The Met in Bury saw the return of the Big Tiny production company, this time presenting their adaptation of Aladdin, written by Ben Richards (credits include: Cargo, which itself was adapted into a film) and is the panto-directorial debut of Will Cousins.
Unlike the Oscar-award-winning Disney film from 1992, Big Tiny’s Aladdin takes inspiration directly from the original story, written by Antoine Galland, with the show set in China instead of the Middle East.
The pantomime is a witty and cleverly written play that goes a mile a minute without feeling like you can’t catch your breath.
The show falls short in the second act, with the pacing feeling like they were trying to pad out the runtime.
Standouts Include Neil Jennings as the Panto Dame
Similar to the Disney musical, we see the kind-hearted Aladdin (Sahar Mizrahi) meet and fall in love with Princess Jasmine (Thea Day) and be manipulated by the villainous Abanazar into collecting a mysterious lamp, which he accidentally unleashes a powerful Genie (Aimee Louise Bevan) from.
With only seven cast members, the show had to rely on the natural charisma of its players, which it did with much success.
Particular standouts included Daniel Craig-Salmon who captivated the children as Aladdin’s comical brother, Wishee Washee; Leni Murphy as the Empress who tries to prevent Aladdin from marrying Jasmine; and Neil Jennings as our panto dame Widow Twankey, who was a comical delight at every point of the play.
The drawback to the introduction of these new characters was that Aimee’s charming Genie felt underutilised in the panto, having her show up in the second act to grant wishes without giving her much space to show off her version of the iconic character, also played by late, great Robin Williams in the Disney film.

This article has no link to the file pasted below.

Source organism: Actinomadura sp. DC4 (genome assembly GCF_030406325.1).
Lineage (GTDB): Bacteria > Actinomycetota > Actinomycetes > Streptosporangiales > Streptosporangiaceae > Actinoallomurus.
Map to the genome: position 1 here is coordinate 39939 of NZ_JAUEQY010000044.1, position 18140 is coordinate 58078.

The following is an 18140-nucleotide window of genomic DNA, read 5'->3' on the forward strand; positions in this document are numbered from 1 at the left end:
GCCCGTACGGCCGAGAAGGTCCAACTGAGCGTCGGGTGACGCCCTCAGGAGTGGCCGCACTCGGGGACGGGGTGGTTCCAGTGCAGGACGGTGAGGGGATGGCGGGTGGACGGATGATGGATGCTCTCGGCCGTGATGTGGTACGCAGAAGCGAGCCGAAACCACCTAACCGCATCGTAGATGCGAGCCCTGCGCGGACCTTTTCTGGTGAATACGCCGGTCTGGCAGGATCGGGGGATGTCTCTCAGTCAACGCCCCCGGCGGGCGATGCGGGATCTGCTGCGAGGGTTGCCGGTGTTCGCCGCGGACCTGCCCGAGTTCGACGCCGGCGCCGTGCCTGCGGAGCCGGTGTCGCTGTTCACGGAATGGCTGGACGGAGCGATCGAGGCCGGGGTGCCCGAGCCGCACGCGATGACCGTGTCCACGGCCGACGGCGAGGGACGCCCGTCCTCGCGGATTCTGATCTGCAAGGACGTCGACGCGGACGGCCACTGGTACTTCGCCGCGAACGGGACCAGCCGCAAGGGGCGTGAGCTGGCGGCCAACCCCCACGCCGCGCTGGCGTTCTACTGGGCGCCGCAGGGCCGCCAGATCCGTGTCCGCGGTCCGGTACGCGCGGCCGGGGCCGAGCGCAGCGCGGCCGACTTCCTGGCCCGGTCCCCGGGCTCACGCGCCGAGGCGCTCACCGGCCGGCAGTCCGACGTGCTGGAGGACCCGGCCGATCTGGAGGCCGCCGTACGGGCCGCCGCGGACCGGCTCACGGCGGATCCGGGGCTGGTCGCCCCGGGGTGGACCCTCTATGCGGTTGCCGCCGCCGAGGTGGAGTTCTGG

A Witty and Accessible Production
Aladdin is great on a technical level. Choreographer Jason Tinney worked around the limits of the small set and included backup dancers in the numbers to help the show feel grander. Sound Design from Sam Lord was also exceptional, with the music used being loud enough to keep you invested in the show without feeling overwhelmed.
Ben Richards wrote a clever panto of Aladdin, filling the script with classic British dry humour, charm and northern references which made the show feel accessible. The writing also wisely allowed for improvisational moments including interactions with the audience – I literally got hit in the eye with a blast from a water gun!
While I began to feel the length of the show in the second act, the play was still filled with strong witty humour and solid emotional beats that kept me and the audience interested.
The Occasional Mistake Was One of Aladdin’s Strengths
Opening night is always likely to involve a hiccup or two, and Aladdin was no exception. But instead of falling victim to the accidental trick going awry or a slight character break, the show felt enriched by them.
The cast would laugh at their missteps and we would laugh along with them, and Neil Jenning’s fantastic performance as Widow Twankey could convince you any slip-up was on purpose.
What was detrimental to the panto was actually how well the cast’s voices were able to carry to the rest of the audience.
While most of the stars did a great job, especially Thea as Jasmine, Shahar and Ian Hayles as Abanazar particularly struggled to carry their voice to the back of the room, to the point that I saw others in the audience noticing – and I was only in the second row.
Hopefully, this was a product of their opening night, as the cast and crew really highlighted the potential of this pantomime and its strong writing, which will keep children and adults entertained for an evening.
Aladdin is at The Met in Bury until Tuesday 26 December 2023. Tickets can be booked here.